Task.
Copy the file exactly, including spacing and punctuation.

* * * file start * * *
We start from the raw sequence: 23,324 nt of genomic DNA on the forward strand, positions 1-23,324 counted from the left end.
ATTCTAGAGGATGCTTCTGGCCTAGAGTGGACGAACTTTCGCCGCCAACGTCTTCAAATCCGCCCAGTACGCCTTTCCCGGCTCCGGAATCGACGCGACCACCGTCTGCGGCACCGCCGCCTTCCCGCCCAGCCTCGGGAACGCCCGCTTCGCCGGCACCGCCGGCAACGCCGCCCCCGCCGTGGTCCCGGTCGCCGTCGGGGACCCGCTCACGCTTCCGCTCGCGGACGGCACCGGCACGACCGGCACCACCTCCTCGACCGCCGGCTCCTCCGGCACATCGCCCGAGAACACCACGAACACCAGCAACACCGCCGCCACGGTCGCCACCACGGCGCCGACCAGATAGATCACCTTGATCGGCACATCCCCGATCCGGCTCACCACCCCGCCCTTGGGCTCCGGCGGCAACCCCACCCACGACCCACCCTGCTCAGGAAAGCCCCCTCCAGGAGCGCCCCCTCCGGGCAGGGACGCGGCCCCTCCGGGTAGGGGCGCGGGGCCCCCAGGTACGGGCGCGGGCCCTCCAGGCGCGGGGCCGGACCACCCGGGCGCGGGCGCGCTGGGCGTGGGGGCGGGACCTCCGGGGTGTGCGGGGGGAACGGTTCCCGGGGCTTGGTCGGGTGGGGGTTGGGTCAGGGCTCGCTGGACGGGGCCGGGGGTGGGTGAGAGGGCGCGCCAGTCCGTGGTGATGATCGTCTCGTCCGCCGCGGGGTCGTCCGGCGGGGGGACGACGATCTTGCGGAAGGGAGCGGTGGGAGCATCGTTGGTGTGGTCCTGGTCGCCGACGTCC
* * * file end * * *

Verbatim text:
We start from the raw sequence: 23,324 nt of genomic DNA on the forward strand, positions 1-23,324 counted from the left end.
ATTCTAGAGGATGCTTCTGGCCTAGAGTGGACGAACTTTCGCCGCCAACGTCTTCAAATCCGCCCAGTACGCCTTTCCCGGCTCCGGAATCGACGCGACCACCGTCTGCGGCACCGCCGCCTTCCCGCCCAGCCTCGGGAACGCCCGCTTCGCCGGCACCGCCGGCAACGCCGCCCCCGCCGTGGTCCCGGTCGCCGTCGGGGACCCGCTCACGCTTCCGCTCGCGGACGGCACCGGCACGACCGGCACCACCTCCTCGACCGCCGGCTCCTCCGGCACATCGCCCGAGAACACCACGAACACCAGCAACACCGCCGCCACGGTCGCCACCACGGCGCCGACCAGATAGATCACCTTGATCGGCACATCCCCGATCCGGCTCACCACCCCGCCCTTGGGCTCCGGCGGCAACCCCACCCACGACCCACCCTGCTCAGGAAAGCCCCCTCCAGGAGCGCCCCCTCCGGGCAGGGACGCGGCCCCTCCGGGTAGGGGCGCGGGGCCCCCAGGTACGGGCGCGGGCCCTCCAGGCGCGGGGCCGGACCACCCGGGCGCGGGCGCGCTGGGCGTGGGGGCGGGACCTCCGGGGTGTGCGGGGGGAACGGTTCCCGGGGCTTGGTCGGGTGGGGGTTGGGTCAGGGCTCGCTGGACGGGGCCGGGGGTGGGTGAGAGGGCGCGCCAGTCCGTGGTGATGATCGTCTCGTCCGCCGCGGGGTCGTCCGGCGGGGGGACGACGATCTTGCGGAAGGGAGCGGTGGGAGCATCGTTGGTGTGGTCCTGGTCGCCGACGTCC